W3C home > Mailing lists > Public > public-low-vision-a11y-tf@w3.org > April 2017

Should we drop the color bullet for now?

From: Laura Carlson <laura.lee.carlson@gmail.com>
Date: Tue, 25 Apr 2017 08:35:22 -0500
Message-ID: <CAOavpvf1CFSHGLpKUqyRfpNJ1_Ek6RsGUCjgqCiym3itW+oRRw@mail.gmail.com>
To: public-low-vision-a11y-tf <public-low-vision-a11y-tf@w3.org>, Wayne Dick <wayneedick@gmail.com>
Hi Wayne and all,

Since we are dropping the font bullet from the Adapting Text SC for
the time being to allow time for more research, I wonder if we should
do the same for the color bullet?

We have no consensus on this current bullet:

* text color and background color to a single different text color and
a single different background color

Other language that allows more colors will very likely get push back.

We could expand Andrew's font note, so the whole thing could read:

<start draft text>
Except for images of text and captions, text styles of the page can be
overridden as follows with no loss of essential content or

* line spacing (leading) to at least 1.5
* letter spacing (tracking) to at least 0.12 em
* word spacing to at least 0.16 em

Editor's note: The Working Group seeks to include changes in text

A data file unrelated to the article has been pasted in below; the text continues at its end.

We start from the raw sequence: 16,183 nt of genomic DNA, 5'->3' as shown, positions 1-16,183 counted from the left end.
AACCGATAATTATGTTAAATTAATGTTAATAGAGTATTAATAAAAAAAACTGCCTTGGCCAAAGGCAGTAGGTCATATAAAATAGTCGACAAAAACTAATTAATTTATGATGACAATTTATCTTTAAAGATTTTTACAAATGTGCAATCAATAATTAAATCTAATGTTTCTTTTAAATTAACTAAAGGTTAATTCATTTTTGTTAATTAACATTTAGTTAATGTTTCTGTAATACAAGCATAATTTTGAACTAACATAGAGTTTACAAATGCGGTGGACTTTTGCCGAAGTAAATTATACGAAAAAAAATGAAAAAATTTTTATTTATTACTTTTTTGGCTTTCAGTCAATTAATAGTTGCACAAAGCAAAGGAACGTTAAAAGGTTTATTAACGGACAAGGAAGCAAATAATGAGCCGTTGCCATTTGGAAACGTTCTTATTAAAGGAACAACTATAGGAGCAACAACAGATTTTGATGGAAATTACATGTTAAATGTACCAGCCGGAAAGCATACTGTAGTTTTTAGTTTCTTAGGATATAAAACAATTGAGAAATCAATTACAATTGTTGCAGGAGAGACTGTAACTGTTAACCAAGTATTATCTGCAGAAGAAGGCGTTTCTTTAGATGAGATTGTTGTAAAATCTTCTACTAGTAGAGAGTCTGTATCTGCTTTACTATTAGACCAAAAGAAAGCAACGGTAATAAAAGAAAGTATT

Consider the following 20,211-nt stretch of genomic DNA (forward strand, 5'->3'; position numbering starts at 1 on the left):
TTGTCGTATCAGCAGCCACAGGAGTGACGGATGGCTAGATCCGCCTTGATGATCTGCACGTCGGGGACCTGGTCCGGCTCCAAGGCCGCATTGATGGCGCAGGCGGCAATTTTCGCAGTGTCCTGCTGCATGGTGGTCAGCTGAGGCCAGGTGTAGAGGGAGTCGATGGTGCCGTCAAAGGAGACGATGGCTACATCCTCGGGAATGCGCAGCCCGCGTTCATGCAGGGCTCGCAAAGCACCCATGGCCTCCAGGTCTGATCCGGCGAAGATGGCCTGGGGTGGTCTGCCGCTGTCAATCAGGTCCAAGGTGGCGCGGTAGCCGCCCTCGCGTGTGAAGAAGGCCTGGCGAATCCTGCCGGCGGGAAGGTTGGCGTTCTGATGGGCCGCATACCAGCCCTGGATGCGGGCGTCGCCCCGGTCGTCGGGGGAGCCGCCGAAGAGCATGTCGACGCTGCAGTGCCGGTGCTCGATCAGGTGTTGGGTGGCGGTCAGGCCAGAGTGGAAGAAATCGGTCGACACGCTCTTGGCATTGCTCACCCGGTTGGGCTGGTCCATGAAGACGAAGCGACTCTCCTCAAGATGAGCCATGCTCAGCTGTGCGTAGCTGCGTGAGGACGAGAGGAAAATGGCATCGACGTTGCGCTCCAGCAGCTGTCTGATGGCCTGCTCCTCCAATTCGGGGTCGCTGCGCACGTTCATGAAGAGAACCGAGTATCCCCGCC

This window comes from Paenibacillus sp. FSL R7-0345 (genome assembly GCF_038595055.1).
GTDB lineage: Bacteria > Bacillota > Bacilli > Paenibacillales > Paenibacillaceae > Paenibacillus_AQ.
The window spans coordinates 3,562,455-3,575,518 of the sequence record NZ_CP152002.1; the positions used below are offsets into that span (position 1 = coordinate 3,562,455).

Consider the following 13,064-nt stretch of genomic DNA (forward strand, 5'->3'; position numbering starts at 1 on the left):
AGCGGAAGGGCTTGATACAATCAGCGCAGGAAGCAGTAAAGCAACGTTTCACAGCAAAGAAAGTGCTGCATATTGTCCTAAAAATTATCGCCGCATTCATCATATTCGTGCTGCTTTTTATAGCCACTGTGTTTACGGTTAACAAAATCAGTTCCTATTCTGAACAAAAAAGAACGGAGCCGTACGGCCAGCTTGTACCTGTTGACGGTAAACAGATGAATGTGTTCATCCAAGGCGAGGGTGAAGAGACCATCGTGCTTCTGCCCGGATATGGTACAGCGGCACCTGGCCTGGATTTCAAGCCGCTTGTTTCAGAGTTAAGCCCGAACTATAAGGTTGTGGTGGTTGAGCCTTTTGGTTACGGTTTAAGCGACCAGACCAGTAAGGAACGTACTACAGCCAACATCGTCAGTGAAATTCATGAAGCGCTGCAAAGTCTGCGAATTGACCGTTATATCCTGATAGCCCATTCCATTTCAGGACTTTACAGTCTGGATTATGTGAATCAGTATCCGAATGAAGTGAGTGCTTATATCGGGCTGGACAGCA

color, background color, and font-family as part of the SC, but is not
yet able to identify a way to do so that is sufficiently testable.

</end draft text>


Kindest Regards,

On 4/15/17, Wayne Dick <wayneedick@gmail.com> wrote:
>  *Adaptation of Text: *
> Right now, AGWG does not have enough quantitative information to formulate
> a success criterion regarding text adaptation that is sufficient to satisfy
> the:
> 1.  Needs of people with low vision and
> 2.  Requirements of WCAG 2.1 success criteria
> This problem can be solved but careful quantitative analysis is needed
> before we can proceed. This requires a smaller group. I suggest freezing
> all SC language development now and returning the SC to LVTF for
> reformulation. The LVTF has enough feedback to reformulate this criterion
> in a form that meets the needs of the target population and is tractable
> for authors and testers.
> The basic problem is to:
> 1.  Provide the widest possible range of typographic choice to support
> legibility of text, and
> 2.  Create a framework that authors can implement and test.
> *Example (Font Family)*
> A construct like, “Users can pick any font family” is too wide for
> implementers. A construct like, “Users can pick one of 10 font families
> from the following list … ,” is probably too limiting for users.
> This can be addressed statistically. We need to study the distributions of
> actual font dimensions within the set of font families. Namely, if we fix
> font size to 16 pixels then how do the following parameters vary across
> font families:  height, width, ascending stroke size and descending stroke
> size? With a clear understanding of these distributions we could identify
> outliers that are in wide use or appear to be applicable for a specific
> user need. These outliers would be very wide, high or have extreme